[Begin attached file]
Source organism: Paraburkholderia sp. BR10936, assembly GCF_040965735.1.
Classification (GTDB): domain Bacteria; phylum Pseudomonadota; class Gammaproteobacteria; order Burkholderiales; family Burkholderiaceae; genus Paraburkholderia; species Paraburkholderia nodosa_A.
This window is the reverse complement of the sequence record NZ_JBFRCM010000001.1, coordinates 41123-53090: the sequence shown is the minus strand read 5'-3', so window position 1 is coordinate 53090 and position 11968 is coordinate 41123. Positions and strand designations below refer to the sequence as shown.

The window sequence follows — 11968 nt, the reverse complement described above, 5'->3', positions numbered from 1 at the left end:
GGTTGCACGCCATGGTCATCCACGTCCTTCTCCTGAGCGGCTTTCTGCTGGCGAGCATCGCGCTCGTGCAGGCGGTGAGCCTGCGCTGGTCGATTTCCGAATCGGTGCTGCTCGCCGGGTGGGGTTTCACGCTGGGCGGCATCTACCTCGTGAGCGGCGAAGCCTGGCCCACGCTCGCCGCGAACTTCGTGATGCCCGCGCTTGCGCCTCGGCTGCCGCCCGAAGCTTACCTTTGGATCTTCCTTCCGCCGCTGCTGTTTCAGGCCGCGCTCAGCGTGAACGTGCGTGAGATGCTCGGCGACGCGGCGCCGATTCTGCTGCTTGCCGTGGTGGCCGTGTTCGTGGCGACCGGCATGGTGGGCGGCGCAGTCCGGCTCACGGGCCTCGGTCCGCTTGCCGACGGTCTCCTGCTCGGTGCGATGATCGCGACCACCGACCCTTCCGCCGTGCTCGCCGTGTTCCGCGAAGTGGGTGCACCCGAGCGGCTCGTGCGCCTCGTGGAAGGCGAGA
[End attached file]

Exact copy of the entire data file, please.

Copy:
Source organism: Paraburkholderia sp. BR10936, assembly GCF_040965735.1.
Classification (GTDB): domain Bacteria; phylum Pseudomonadota; class Gammaproteobacteria; order Burkholderiales; family Burkholderiaceae; genus Paraburkholderia; species Paraburkholderia nodosa_A.
This window is the reverse complement of the sequence record NZ_JBFRCM010000001.1, coordinates 41123-53090: the sequence shown is the minus strand read 5'-3', so window position 1 is coordinate 53090 and position 11968 is coordinate 41123. Positions and strand designations below refer to the sequence as shown.

The window sequence follows — 11968 nt, the reverse complement described above, 5'->3', positions numbered from 1 at the left end:
GGTTGCACGCCATGGTCATCCACGTCCTTCTCCTGAGCGGCTTTCTGCTGGCGAGCATCGCGCTCGTGCAGGCGGTGAGCCTGCGCTGGTCGATTTCCGAATCGGTGCTGCTCGCCGGGTGGGGTTTCACGCTGGGCGGCATCTACCTCGTGAGCGGCGAAGCCTGGCCCACGCTCGCCGCGAACTTCGTGATGCCCGCGCTTGCGCCTCGGCTGCCGCCCGAAGCTTACCTTTGGATCTTCCTTCCGCCGCTGCTGTTTCAGGCCGCGCTCAGCGTGAACGTGCGTGAGATGCTCGGCGACGCGGCGCCGATTCTGCTGCTTGCCGTGGTGGCCGTGTTCGTGGCGACCGGCATGGTGGGCGGCGCAGTCCGGCTCACGGGCCTCGGTCCGCTTGCCGACGGTCTCCTGCTCGGTGCGATGATCGCGACCACCGACCCTTCCGCCGTGCTCGCCGTGTTCCGCGAAGTGGGTGCACCCGAGCGGCTCGTGCGCCTCGTGGAAGGCGAGA